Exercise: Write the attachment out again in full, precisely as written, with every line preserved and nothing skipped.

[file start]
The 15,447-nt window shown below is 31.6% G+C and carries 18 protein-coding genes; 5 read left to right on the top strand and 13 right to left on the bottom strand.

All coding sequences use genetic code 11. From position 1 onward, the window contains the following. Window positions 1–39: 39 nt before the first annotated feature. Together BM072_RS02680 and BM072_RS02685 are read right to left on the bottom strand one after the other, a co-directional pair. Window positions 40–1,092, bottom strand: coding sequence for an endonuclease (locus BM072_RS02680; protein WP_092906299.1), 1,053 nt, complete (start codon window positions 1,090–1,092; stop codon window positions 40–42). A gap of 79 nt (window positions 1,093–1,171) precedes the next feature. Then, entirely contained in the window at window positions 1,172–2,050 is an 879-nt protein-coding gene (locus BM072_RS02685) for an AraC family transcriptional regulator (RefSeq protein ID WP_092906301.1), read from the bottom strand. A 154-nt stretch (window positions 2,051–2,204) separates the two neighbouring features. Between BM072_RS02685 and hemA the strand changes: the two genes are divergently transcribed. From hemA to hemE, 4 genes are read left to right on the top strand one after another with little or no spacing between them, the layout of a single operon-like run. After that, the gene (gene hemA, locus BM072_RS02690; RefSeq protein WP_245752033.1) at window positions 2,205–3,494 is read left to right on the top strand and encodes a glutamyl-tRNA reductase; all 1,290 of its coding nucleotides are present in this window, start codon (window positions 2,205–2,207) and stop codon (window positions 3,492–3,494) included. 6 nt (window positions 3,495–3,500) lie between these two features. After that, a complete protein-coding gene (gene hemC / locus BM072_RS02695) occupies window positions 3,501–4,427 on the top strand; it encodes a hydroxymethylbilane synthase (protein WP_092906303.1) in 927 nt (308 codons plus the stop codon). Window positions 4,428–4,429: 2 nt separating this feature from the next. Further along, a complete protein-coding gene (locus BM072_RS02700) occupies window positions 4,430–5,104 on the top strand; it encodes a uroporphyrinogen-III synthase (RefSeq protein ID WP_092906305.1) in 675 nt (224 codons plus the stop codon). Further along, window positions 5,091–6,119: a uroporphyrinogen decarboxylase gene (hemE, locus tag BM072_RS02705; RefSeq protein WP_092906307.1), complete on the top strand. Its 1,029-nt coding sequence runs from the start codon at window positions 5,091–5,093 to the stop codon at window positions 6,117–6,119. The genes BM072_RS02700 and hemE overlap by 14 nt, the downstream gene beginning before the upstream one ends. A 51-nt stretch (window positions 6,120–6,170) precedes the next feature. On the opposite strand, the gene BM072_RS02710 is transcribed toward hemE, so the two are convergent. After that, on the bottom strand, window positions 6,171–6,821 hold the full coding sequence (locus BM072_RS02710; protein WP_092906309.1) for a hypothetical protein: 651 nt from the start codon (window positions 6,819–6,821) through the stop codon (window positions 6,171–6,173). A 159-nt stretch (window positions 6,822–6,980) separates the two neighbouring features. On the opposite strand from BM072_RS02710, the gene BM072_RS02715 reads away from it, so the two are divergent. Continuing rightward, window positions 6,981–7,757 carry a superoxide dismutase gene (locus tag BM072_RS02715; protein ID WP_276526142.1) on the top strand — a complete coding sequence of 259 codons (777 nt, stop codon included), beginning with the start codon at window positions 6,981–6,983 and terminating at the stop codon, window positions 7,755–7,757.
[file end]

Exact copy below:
The 15,447-nt window shown below is 31.6% G+C and carries 18 protein-coding genes; 5 read left to right on the top strand and 13 right to left on the bottom strand.

All coding sequences use genetic code 11. From position 1 onward, the window contains the following. Window positions 1–39: 39 nt before the first annotated feature. Together BM072_RS02680 and BM072_RS02685 are read right to left on the bottom strand one after the other, a co-directional pair. Window positions 40–1,092, bottom strand: coding sequence for an endonuclease (locus BM072_RS02680; protein WP_092906299.1), 1,053 nt, complete (start codon window positions 1,090–1,092; stop codon window positions 40–42). A gap of 79 nt (window positions 1,093–1,171) precedes the next feature. Then, entirely contained in the window at window positions 1,172–2,050 is an 879-nt protein-coding gene (locus BM072_RS02685) for an AraC family transcriptional regulator (RefSeq protein ID WP_092906301.1), read from the bottom strand. A 154-nt stretch (window positions 2,051–2,204) separates the two neighbouring features. Between BM072_RS02685 and hemA the strand changes: the two genes are divergently transcribed. From hemA to hemE, 4 genes are read left to right on the top strand one after another with little or no spacing between them, the layout of a single operon-like run. After that, the gene (gene hemA, locus BM072_RS02690; RefSeq protein WP_245752033.1) at window positions 2,205–3,494 is read left to right on the top strand and encodes a glutamyl-tRNA reductase; all 1,290 of its coding nucleotides are present in this window, start codon (window positions 2,205–2,207) and stop codon (window positions 3,492–3,494) included. 6 nt (window positions 3,495–3,500) lie between these two features. After that, a complete protein-coding gene (gene hemC / locus BM072_RS02695) occupies window positions 3,501–4,427 on the top strand; it encodes a hydroxymethylbilane synthase (protein WP_092906303.1) in 927 nt (308 codons plus the stop codon). Window positions 4,428–4,429: 2 nt separating this feature from the next. Further along, a complete protein-coding gene (locus BM072_RS02700) occupies window positions 4,430–5,104 on the top strand; it encodes a uroporphyrinogen-III synthase (RefSeq protein ID WP_092906305.1) in 675 nt (224 codons plus the stop codon). Further along, window positions 5,091–6,119: a uroporphyrinogen decarboxylase gene (hemE, locus tag BM072_RS02705; RefSeq protein WP_092906307.1), complete on the top strand. Its 1,029-nt coding sequence runs from the start codon at window positions 5,091–5,093 to the stop codon at window positions 6,117–6,119. The genes BM072_RS02700 and hemE overlap by 14 nt, the downstream gene beginning before the upstream one ends. A 51-nt stretch (window positions 6,120–6,170) precedes the next feature. On the opposite strand, the gene BM072_RS02710 is transcribed toward hemE, so the two are convergent. After that, on the bottom strand, window positions 6,171–6,821 hold the full coding sequence (locus BM072_RS02710; protein WP_092906309.1) for a hypothetical protein: 651 nt from the start codon (window positions 6,819–6,821) through the stop codon (window positions 6,171–6,173). A 159-nt stretch (window positions 6,822–6,980) separates the two neighbouring features. On the opposite strand from BM072_RS02710, the gene BM072_RS02715 reads away from it, so the two are divergent. Continuing rightward, window positions 6,981–7,757 carry a superoxide dismutase gene (locus tag BM072_RS02715; protein ID WP_276526142.1) on the top strand — a complete coding sequence of 259 codons (777 nt, stop codon included), beginning with the start codon at window positions 6,981–6,983 and terminating at the stop codon, window positions 7,755–7,757.